Collecting words

Words are so valuable and meaningful to me that this year, I have made a practice of collecting them. I keep a list of these newly acquired words that I want to remember, and writing them down helps me store them in my memory bank. When I first made a point of listening for such words on TV and looking for them in the books and articles I read, I realized that writing down the words each week was helping me develop a useful word-collecting habit. What are some of the words I’ve collected?

Escritoire (‘es-krətwär), which Webster’s tells me is an old term for a writing table or desk, is my favorite word so far this week. I came across it in a Regency-era novel I’ve been reading, and I love both the look and sound of this word, which I’ve been letting bounce around in my mind all week.

Mondegreen is another recent favorite collected word. Webster’s says a mondegreen is “a word or phrase that results from a mishearing of something said or sung.” For instance, I originally thought the late singer Prince was singing about raspberry meringue until I learned the song was actually about a raspberry beret. That’s a mondegreen. Useful word, isn’t it? (The word origin, according to Webster’s, is “from the mishearing in a Scottish ballad of ‘laid him on the green’ as ‘Lady Mondegreen.’”)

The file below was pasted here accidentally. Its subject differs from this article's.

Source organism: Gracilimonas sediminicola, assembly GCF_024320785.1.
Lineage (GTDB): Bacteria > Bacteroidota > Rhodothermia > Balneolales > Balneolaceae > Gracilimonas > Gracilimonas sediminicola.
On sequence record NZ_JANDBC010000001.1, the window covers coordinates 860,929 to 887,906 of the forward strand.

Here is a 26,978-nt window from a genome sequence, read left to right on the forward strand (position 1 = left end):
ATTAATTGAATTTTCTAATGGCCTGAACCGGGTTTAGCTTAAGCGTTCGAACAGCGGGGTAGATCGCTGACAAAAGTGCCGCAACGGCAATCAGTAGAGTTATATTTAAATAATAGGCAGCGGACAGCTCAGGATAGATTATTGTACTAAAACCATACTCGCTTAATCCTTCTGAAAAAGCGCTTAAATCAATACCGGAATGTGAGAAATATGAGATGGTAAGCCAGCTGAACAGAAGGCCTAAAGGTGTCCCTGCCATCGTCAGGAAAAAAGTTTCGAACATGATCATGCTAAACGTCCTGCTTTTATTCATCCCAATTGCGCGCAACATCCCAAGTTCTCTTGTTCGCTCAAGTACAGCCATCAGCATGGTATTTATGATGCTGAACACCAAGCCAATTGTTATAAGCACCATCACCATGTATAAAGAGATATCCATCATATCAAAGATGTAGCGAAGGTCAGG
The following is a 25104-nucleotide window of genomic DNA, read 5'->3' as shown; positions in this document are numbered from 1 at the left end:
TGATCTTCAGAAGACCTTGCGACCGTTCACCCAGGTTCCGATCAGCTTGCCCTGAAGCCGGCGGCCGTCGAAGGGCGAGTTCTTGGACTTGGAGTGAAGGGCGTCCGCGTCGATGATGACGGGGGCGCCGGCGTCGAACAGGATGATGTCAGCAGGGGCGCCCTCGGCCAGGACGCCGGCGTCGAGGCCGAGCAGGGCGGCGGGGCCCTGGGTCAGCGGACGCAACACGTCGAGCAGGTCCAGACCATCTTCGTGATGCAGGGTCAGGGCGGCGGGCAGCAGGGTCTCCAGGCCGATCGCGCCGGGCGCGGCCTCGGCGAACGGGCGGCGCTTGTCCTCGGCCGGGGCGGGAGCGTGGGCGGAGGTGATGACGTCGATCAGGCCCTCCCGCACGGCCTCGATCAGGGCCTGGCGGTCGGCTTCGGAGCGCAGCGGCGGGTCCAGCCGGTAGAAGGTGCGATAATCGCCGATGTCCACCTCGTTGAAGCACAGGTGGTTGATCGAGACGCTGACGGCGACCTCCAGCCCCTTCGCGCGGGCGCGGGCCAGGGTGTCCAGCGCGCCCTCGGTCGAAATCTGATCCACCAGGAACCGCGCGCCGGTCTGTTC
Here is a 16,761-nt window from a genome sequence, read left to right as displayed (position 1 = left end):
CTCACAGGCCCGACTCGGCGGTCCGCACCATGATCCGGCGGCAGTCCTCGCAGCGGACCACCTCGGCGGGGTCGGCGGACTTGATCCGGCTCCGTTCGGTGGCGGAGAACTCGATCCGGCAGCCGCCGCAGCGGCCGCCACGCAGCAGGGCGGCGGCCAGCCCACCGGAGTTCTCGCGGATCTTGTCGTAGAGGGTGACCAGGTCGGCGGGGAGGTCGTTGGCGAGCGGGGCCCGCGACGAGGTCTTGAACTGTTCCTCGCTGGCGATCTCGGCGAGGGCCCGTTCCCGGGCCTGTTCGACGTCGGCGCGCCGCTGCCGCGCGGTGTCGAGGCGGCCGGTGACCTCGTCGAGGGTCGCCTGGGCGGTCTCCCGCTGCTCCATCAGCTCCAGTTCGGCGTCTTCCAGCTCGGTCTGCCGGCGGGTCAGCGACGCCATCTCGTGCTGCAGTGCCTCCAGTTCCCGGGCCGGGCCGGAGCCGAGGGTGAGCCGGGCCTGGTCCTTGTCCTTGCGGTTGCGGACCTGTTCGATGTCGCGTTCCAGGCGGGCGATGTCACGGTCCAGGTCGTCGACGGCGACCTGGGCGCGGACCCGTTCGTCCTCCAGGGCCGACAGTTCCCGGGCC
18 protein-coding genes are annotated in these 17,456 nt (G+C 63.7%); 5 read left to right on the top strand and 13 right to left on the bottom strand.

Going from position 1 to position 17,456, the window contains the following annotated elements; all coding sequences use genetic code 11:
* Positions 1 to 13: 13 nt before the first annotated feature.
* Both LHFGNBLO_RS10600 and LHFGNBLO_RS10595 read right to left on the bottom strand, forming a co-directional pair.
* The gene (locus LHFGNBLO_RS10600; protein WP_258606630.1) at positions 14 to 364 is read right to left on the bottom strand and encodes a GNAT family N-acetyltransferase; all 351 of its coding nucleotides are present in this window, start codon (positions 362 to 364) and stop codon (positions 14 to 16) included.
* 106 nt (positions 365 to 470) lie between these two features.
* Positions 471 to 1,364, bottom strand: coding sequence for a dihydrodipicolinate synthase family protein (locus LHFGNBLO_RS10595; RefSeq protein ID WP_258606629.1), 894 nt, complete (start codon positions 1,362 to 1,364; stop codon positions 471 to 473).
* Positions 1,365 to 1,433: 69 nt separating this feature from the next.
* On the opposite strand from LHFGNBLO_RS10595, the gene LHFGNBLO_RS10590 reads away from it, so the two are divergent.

A couple of years ago, I was shocked to learn that there is a word for a simple symbol I’ve used for decades. The word is octothorpe, and you can click here to see one. (Why “octo,” you ask? Count the points in the symbol, and there you’ll have the answer.)

Have you collected any new words lately?

4 thoughts on “Collecting words

  1. How funny that the symbol I know alternately as “pound sign”, “sharp” (in music), and more recently “hashtag” in Instagram-speak, should have such a name. I didn’t know any of those words and now I do! We learn new things all the time.

  2. These are all new words to me! But, escritoire reminds me of the French verb, écrire (to write). It’s a pretty word, and makes sense that it’s a writing desk. I think learning new words is good for the brain…I hope.

    • Well, hi, Nichole! And I did not remember the French word for “write,” but yes, that does sound similar to the word for writing desk. All week long, I’ve imagined myself typing away at the computer on my escritoire … ha!

  3. So in reading the Introduction of a newish (2008) collection of poetry put out by Hub City Books in Spartanburg, South Carolina, I recently ran across two or three words that were new to me. One of these words was “preternatural.” Here’s the definition:
    beyond what is normal or natural.
    “autumn had arrived with preternatural speed”
    synonyms: extraordinary, exceptional, unusual, uncommon, singular, unprecedented, remarkable, phenomenal, abnormal, inexplicable, unaccountable

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